Editors' Choice

Fighting Extremism with Schools, Not Guns

As a wave of outrage, crossing Pakistan’s national borders, continues a month after the Dec. 16 attack on a school in the northern Khyber Pakhtunkhwa province, some citizens are turning away from collective expressions of anger, and beginning the hard work of building grassroots alternatives to terrorism and militancy.

OPINION-CUBA/US: Catching a Glimpse of the Possible Future

All Cubans, on either side of the Florida Straits, but in places like Spain, France or Greenland – where there must be a couple of Cubans - as well felt it was a historic moment that included each and every one of us, when U.S. President Barack Obama announced on Dec. 17 the normalisation of relations after half a century of hostility.

Final Push to Launch U.N. Negotiations on High Seas Treaty

The United Nations will make its third - and perhaps final - attempt at reaching an agreement to launch negotiations for an international biodiversity treaty governing the high seas.

From Bullets to Ballots: The Face of Sri Lanka’s Former War Zone

In four months’ time, Sri Lanka will mark the sixth anniversary of the end of its bloody civil conflict. Ever since government armed forces declared victory over the Liberation Tigers of Tamil Eelam (LTTE) on May 19, 2009, the country has savored peace after a generation of war.

Cuban Diplomacy Looks Towards Both Brussels and Washington

Cuba has decided to move ahead in its talks with the European Union towards an agreement on cooperation parallel to the negotiations aimed at normalising relations with the United States after more than half a century of hostility.

Pacific Islands Call for New Thinking to Implement Post-2015 Development Goals

As the Millennium Development Goals (MDGs), a set of poverty-alleviation targets set by the United Nations, come to a close this year, countries around the world are taking stock of their successes and failures in tackling key developmental issues.

Escape Route Towards Social Inclusion for War-Disabled Gazan Youth

The Israeli attacks that the Gaza Strip has suffered in recent years have left in their wake a large number of young people who have come up against a further barrier to their creative energies – physical disability caused by military aggression.

Battle Heats Up Over Legalisation of Sex Work in India

Thirty-six-year-old Chameli Devi, a sex worker operating out of New Delhi's G.B. Road - Asia's largest red-light district, housing an estimated 12,000 of India’s three million sex workers – is an unhappy woman these days.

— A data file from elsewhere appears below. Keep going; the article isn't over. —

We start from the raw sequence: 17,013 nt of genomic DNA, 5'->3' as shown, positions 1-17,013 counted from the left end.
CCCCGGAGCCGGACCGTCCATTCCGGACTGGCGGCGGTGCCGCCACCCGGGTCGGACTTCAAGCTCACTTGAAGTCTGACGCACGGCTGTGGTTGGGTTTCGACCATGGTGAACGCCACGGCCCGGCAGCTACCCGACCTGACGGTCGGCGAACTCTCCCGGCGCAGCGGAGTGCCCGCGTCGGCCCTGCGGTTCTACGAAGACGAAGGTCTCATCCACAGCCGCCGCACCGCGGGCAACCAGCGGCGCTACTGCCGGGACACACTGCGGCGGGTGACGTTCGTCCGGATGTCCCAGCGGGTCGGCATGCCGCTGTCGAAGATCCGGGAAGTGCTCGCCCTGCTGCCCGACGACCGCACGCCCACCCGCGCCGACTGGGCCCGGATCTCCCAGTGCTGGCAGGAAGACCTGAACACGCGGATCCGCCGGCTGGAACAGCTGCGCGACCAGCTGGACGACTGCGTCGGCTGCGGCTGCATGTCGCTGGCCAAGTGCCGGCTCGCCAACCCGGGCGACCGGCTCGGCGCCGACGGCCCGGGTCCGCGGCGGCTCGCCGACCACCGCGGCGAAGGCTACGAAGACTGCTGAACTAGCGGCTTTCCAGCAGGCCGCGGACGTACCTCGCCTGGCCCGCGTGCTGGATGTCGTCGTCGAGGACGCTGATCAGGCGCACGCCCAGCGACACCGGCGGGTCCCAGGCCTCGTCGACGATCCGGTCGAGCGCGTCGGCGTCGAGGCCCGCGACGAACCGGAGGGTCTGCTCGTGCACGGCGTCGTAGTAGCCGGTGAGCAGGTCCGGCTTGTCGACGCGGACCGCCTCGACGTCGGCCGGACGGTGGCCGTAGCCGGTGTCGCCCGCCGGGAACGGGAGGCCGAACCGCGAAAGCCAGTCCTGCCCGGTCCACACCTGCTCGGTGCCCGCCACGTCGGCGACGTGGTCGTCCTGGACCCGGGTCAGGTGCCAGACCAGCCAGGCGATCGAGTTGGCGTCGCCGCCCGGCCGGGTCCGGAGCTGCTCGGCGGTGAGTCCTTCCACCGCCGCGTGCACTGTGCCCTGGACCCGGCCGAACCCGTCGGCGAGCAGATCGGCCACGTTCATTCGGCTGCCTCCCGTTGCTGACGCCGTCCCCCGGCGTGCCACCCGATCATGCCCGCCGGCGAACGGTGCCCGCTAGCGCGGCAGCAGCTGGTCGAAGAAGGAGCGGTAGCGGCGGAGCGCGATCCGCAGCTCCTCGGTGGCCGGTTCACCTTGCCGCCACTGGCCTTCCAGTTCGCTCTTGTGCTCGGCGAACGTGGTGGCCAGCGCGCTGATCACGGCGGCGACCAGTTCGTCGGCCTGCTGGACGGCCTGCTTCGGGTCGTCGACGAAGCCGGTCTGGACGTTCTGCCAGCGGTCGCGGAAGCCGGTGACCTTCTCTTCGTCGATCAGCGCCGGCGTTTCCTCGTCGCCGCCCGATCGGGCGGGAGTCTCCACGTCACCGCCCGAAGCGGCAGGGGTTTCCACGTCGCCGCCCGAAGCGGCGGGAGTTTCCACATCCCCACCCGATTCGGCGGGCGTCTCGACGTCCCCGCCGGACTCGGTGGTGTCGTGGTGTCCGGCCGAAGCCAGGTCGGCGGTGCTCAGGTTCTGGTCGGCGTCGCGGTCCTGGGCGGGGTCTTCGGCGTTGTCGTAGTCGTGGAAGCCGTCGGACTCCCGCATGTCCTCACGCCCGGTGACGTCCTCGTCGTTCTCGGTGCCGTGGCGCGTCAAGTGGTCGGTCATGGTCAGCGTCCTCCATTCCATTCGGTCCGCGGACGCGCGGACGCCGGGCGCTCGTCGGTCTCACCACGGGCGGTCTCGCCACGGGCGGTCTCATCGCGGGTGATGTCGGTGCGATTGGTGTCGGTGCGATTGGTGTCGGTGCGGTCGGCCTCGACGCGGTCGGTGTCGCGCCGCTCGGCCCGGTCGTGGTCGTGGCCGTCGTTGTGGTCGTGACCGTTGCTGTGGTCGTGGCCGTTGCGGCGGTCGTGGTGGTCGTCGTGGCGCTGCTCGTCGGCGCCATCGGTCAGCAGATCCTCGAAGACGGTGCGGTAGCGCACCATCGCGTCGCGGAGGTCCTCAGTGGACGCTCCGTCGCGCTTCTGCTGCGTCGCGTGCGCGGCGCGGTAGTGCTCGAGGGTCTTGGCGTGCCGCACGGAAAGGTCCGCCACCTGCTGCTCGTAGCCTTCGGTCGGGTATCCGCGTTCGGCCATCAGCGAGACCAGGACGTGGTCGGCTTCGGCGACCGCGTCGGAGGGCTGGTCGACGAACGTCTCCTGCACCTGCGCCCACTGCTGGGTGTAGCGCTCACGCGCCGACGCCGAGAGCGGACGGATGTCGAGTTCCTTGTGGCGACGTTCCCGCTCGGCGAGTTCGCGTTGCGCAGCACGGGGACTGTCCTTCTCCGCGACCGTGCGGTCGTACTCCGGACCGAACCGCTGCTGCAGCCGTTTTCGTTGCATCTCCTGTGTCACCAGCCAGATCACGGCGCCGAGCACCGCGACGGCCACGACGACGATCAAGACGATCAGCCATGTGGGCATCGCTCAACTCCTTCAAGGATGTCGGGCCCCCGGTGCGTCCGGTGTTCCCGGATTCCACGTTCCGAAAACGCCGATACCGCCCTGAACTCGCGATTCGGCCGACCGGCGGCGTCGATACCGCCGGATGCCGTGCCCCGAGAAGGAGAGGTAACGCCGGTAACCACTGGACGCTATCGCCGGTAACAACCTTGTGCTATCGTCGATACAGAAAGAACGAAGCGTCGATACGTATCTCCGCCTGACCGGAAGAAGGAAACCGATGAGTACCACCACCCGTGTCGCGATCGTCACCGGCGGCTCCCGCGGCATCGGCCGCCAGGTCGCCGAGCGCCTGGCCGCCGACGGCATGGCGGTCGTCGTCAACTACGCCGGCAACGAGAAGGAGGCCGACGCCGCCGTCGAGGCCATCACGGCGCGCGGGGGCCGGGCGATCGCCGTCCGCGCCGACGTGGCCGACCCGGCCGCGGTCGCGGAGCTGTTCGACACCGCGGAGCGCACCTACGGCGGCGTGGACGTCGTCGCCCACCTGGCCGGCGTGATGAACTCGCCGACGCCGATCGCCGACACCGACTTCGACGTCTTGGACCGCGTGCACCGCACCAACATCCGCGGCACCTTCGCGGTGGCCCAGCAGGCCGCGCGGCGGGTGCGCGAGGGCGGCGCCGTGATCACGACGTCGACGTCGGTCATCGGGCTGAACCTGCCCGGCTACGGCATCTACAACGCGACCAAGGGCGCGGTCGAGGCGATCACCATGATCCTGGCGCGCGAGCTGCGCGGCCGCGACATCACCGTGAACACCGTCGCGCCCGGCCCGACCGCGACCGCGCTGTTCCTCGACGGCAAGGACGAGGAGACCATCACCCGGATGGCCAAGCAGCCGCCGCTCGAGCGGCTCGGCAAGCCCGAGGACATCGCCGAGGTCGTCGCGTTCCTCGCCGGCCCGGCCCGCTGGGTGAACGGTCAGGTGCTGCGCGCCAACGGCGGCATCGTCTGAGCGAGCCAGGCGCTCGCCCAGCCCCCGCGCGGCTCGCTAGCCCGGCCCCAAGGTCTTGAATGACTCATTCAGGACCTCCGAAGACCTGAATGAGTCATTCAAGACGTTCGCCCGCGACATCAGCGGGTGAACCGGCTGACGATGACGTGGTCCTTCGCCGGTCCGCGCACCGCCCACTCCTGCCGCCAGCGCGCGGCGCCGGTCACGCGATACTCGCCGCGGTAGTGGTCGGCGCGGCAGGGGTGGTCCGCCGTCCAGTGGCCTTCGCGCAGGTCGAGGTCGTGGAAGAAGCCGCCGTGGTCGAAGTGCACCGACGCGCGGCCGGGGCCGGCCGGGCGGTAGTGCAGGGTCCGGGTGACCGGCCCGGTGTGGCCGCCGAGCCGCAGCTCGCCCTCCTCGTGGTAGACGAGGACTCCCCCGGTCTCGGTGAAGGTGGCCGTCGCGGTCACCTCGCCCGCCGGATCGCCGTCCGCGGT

Papal Visit Rekindles Hopes in Former War Zone

Jessi Jogeswaran, a 20-year-old woman from Sri Lanka’s northern Jaffna district, waited over six hours with 18 friends in the sweltering heat just to get a glimpse of Pope Francis on Jan. 14.

In Sri Lanka Cartoonists Aren’t Killed – They’re Disappeared

Scenes from the brutal shooting of 12 journalists with the French satirical weekly ‘Charlie Hebdo’ have monopolised headlines worldwide ever since two men opened fire in the magazine’s Paris office on Jan. 7.

OPINION: For the Good of Humanity – Towards a Culture of Caring

About a week ago my wife was taken to hospital and diagnosed with pneumonia. She was promptly treated with antibiotics and, wonderfully, is now on the mend.

More Than Half of Africa’s Arable Land ‘Too Damaged’ for Food Production

A report published last month by the Montpellier Panel - an eminent group of agriculture, ecology and trade experts from Africa and Europe - says about 65 percent of Africa's arable land is too damaged to sustain viable food production.

European Citizens Call for Increased Aid to Developing World

An overwhelming majority of citizens in the 28-member European Union (EU) - which has been hamstrung by a spreading economic recession, a fall in oil prices and a decline of its common currency, the Euro - has expressed strong support for development cooperation and increased aid to developing nations.

Oil, An Invasive Water Species in the Carnival Capital

"We ran down to the beach and found a black tide, whose waves didn’t make the sound of water, but the slurp of a thick paste,” said Alexandre Anderson, describing the oil spill in Guanabara bay in the Brazilian state of Rio de Janeiro which turned him into an activist and leader among the local small-scale fishing community.

OPINION: The Paris Killings – A Fatal Trap for Europe

It is sad to see how a continent that was one cradle of civilisation is running blindly into a trap, the trap of a holy war with Islam – and that six Muslim terrorists were sufficient to bring that about.

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